I went to university when I was seventeen. Just. Still. That is, the day my parents drove me the six and a half hour drive from our house in Tokoroa to Wellington (I have a feeling the roads are much faster now, is that right State Highway 1-ers?) I was 17. The next day I turned 18. I was the first in our family to go to university. Mum and dad had paid for my first term’s accommodation, I had to pay for myself after that. (Not tough parenting, just no money.) I knew no-one doing my course, only one person staying in the same halls as me, and had no idea what the hell was coming – or what was expected of me.
Nor did I really know who I was yet. (Nor would I expect any 17-almost-18 year old to fully know who they are, the thing I’m liking so much about being middle aged is I’m finally starting to get a hold on that one! even as it continues to change …)
I did know that I wasn’t entirely heterosexual. Sort of. I mean I sort of knew that. I had fancied other girls and I didn’t find the idea of lesbianism disgusting. (Which, at my high school, was pretty much enough to mark you out as a dyke.) I’d ‘experimented’ the way kids do and that didn’t disgust me either. I’d had, er, not one but two gay boyfriends, who were going out with each other. (But that’s another story.) BUT I still knew nothing, really, about my own sexuality. I knew I might be straight, might be gay, wasn’t horrified or put off either way, had never met a lesbian (as far as I knew, though later that was proved untrue), and I most certainly didn’t know what being a lesbian looked like, sounded like, could be like. I didn’t know it might look like me. Even though I had a fairly strong idea I might be.

And then … Orientation (what they call Freshers’ Week in the UK), first night, the night of the day I was dropped off by my parents knowing no-one. The night of the day that my Dad had cried because he was so proud of me going to university. (The second time I’d seen him cry in my life.) There were quite a few of us who knew no-one, and a bunch of us agreed to go off to the student union (the big building on the hill) to see what was on.
I have no idea what else was on that night.
But the Topp Twins most certainly were.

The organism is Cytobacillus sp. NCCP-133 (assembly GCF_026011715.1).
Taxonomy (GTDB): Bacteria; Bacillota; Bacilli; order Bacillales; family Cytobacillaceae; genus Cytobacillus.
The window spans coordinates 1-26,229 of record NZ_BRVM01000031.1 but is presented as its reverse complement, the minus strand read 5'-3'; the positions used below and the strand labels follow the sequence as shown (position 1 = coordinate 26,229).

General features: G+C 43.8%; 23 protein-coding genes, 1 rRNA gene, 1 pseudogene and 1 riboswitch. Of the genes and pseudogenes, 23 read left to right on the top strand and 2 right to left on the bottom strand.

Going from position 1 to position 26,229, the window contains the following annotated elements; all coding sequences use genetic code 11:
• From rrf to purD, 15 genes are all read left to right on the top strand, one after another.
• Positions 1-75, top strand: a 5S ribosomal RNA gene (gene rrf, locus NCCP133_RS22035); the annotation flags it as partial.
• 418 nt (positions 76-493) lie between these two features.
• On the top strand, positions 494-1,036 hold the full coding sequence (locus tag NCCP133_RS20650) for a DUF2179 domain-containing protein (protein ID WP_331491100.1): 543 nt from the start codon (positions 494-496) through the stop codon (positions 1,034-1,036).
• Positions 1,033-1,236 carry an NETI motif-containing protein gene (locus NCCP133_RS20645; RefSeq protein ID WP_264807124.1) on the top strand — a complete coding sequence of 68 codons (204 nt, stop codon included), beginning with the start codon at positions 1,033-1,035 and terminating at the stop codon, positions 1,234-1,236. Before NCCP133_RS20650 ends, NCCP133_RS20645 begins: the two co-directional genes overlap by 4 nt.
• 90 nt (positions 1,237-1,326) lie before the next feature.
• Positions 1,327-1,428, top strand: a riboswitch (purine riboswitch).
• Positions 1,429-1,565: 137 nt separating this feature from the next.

Dressed as angels I think (my friend Gill also recalls the angel outfits in orientation week 1981 and it’s always good to get that kind of recollection verified!), singing like angelic devils, and being … lesbians. I was from Tokoroa, they were from Huntly (these things matter when you’re brand new in the ‘big’ city!) and they had voices that worked amazingly well, they were so funny (this was before the sketches) and they were just … gorgeous. Really. Gorgeous.
And out. At least I think they were out (this was March 1981, ever so just pre-tour, not that many people were out, it was much more about innuendo than anything else) and if they didn’t speak the words, the word, they certainly sang it.
They looked cute as well as stroppy, they were funny AND political, they were smart-mouthed and … sassy. I can’t think of a better word. They were sassy. And maybe a year or two older than me. And lesbians. Two of them. At once.
And they were definitely part of what made me the woman I am today. Not just that time, but many concerts and street shows after. They were a defining part of being a young feminist in NZ in the 1980s. (Which might explain why I never quite bought into the Madonna-is-a-feminist idea!)

In my mind now, I look round at that audience and see myself, upstairs at the Victoria student union, sitting on the floor with a bunch of other (young, so young!) new students, all of us probably hoping we looked grownup and insouciant and probably all of them as terrified as I was, and I see that we were an incredibly varied array of young women (some young men too, but my recollection is of mostly young women), and some of those young women were gay, and some of those gay young women were wearing AMAZING op-shop frocks (and that, as many of you will understand, was also a major joy for me, gay women in great charity shop frocks – woo hoo!) and I acknowledge that while we had to, in many ways, grow ourselves up in 1981 (the tour being a huge part of that) – having to be our own gay role models – whatever else we didn’t have, we DID have the Topp Twins. For which I am hugely grateful.

And REALLY excited to be seeing them tomorrow night at the Union Chapel in Islington. (Oh, you too, every NZ woman, and no doubt some men, in London, of a certain age? Yay. See you there.)

ps – yes, I had, of course seen/heard of Billie Jean King and Martina Navratilova, but they seemed very distant, were from another world. Two Huntly girls were always going to be more accessible role models to me, and it’s the accessibility of role models, the fact that they might be ‘just like us’, that makes them successful. It’s why the work of Diversity Role Models is so valuable.